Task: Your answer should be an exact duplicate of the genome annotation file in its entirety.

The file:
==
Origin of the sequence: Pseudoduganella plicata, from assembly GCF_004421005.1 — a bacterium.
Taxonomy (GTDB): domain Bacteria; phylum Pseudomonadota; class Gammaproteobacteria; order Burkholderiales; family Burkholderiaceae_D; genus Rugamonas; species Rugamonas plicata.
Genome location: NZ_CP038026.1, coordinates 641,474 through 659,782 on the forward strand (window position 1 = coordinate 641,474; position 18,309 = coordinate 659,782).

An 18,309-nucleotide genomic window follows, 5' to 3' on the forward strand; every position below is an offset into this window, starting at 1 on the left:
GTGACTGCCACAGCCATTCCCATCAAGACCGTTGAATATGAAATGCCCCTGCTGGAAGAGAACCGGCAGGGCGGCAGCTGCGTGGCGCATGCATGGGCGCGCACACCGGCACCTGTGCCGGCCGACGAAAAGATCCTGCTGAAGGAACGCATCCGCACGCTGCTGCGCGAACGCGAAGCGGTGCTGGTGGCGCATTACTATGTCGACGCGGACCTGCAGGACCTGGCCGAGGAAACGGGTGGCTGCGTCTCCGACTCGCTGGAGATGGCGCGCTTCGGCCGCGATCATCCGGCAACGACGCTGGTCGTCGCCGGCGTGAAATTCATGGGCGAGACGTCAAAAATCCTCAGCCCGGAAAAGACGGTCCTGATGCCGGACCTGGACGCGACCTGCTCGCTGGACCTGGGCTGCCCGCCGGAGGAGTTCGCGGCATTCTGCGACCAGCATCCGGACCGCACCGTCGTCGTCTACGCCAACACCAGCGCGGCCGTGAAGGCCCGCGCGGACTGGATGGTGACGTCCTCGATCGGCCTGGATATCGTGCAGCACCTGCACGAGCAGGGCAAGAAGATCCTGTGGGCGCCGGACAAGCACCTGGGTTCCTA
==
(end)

Origin of the sequence: Pseudoduganella plicata, from assembly GCF_004421005.1 — a bacterium.
Taxonomy (GTDB): domain Bacteria; phylum Pseudomonadota; class Gammaproteobacteria; order Burkholderiales; family Burkholderiaceae_D; genus Rugamonas; species Rugamonas plicata.
Genome location: NZ_CP038026.1, coordinates 641,474 through 659,782 on the forward strand (window position 1 = coordinate 641,474; position 18,309 = coordinate 659,782).

An 18,309-nucleotide genomic window follows, 5' to 3' on the forward strand; every position below is an offset into this window, starting at 1 on the left:
GTGACTGCCACAGCCATTCCCATCAAGACCGTTGAATATGAAATGCCCCTGCTGGAAGAGAACCGGCAGGGCGGCAGCTGCGTGGCGCATGCATGGGCGCGCACACCGGCACCTGTGCCGGCCGACGAAAAGATCCTGCTGAAGGAACGCATCCGCACGCTGCTGCGCGAACGCGAAGCGGTGCTGGTGGCGCATTACTATGTCGACGCGGACCTGCAGGACCTGGCCGAGGAAACGGGTGGCTGCGTCTCCGACTCGCTGGAGATGGCGCGCTTCGGCCGCGATCATCCGGCAACGACGCTGGTCGTCGCCGGCGTGAAATTCATGGGCGAGACGTCAAAAATCCTCAGCCCGGAAAAGACGGTCCTGATGCCGGACCTGGACGCGACCTGCTCGCTGGACCTGGGCTGCCCGCCGGAGGAGTTCGCGGCATTCTGCGACCAGCATCCGGACCGCACCGTCGTCGTCTACGCCAACACCAGCGCGGCCGTGAAGGCCCGCGCGGACTGGATGGTGACGTCCTCGATCGGCCTGGATATCGTGCAGCACCTGCACGAGCAGGGCAAGAAGATCCTGTGGGCGCCGGACAAGCACCTGGGTTCCTA